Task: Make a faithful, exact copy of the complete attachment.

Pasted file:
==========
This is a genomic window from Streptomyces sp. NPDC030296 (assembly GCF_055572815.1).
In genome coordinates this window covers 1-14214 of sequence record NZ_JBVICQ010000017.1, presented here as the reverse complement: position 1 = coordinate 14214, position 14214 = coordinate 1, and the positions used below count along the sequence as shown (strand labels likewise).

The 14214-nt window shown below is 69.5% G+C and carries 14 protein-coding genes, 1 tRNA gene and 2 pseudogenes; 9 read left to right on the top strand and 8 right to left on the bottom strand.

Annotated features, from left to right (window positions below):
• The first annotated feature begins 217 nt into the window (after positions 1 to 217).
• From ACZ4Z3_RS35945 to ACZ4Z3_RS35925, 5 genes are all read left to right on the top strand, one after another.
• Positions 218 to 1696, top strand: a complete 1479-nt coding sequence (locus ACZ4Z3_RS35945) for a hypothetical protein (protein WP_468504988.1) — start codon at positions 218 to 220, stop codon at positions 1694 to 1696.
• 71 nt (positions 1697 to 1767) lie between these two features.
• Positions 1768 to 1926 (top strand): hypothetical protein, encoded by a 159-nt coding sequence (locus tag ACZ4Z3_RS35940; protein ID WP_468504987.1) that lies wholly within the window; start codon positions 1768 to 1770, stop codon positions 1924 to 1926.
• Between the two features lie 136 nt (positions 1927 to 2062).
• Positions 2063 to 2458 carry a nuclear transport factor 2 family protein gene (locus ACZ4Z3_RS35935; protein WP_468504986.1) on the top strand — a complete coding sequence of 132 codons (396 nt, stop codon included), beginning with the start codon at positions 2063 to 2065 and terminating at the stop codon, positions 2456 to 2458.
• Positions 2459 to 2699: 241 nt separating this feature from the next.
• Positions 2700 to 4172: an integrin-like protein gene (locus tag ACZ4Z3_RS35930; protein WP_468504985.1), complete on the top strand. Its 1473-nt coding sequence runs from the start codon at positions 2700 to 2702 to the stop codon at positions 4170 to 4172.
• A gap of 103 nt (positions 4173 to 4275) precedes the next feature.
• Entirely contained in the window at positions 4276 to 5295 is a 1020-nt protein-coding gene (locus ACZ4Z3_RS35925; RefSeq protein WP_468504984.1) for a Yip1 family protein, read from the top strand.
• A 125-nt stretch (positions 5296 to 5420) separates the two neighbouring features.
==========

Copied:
This is a genomic window from Streptomyces sp. NPDC030296 (assembly GCF_055572815.1).
In genome coordinates this window covers 1-14214 of sequence record NZ_JBVICQ010000017.1, presented here as the reverse complement: position 1 = coordinate 14214, position 14214 = coordinate 1, and the positions used below count along the sequence as shown (strand labels likewise).

The 14214-nt window shown below is 69.5% G+C and carries 14 protein-coding genes, 1 tRNA gene and 2 pseudogenes; 9 read left to right on the top strand and 8 right to left on the bottom strand.

Annotated features, from left to right (window positions below):
• The first annotated feature begins 217 nt into the window (after positions 1 to 217).
• From ACZ4Z3_RS35945 to ACZ4Z3_RS35925, 5 genes are all read left to right on the top strand, one after another.
• Positions 218 to 1696, top strand: a complete 1479-nt coding sequence (locus ACZ4Z3_RS35945) for a hypothetical protein (protein WP_468504988.1) — start codon at positions 218 to 220, stop codon at positions 1694 to 1696.
• 71 nt (positions 1697 to 1767) lie between these two features.
• Positions 1768 to 1926 (top strand): hypothetical protein, encoded by a 159-nt coding sequence (locus tag ACZ4Z3_RS35940; protein ID WP_468504987.1) that lies wholly within the window; start codon positions 1768 to 1770, stop codon positions 1924 to 1926.
• Between the two features lie 136 nt (positions 1927 to 2062).
• Positions 2063 to 2458 carry a nuclear transport factor 2 family protein gene (locus ACZ4Z3_RS35935; protein WP_468504986.1) on the top strand — a complete coding sequence of 132 codons (396 nt, stop codon included), beginning with the start codon at positions 2063 to 2065 and terminating at the stop codon, positions 2456 to 2458.
• Positions 2459 to 2699: 241 nt separating this feature from the next.
• Positions 2700 to 4172: an integrin-like protein gene (locus tag ACZ4Z3_RS35930; protein WP_468504985.1), complete on the top strand. Its 1473-nt coding sequence runs from the start codon at positions 2700 to 2702 to the stop codon at positions 4170 to 4172.
• A gap of 103 nt (positions 4173 to 4275) precedes the next feature.
• Entirely contained in the window at positions 4276 to 5295 is a 1020-nt protein-coding gene (locus ACZ4Z3_RS35925; RefSeq protein WP_468504984.1) for a Yip1 family protein, read from the top strand.
• A 125-nt stretch (positions 5296 to 5420) separates the two neighbouring features.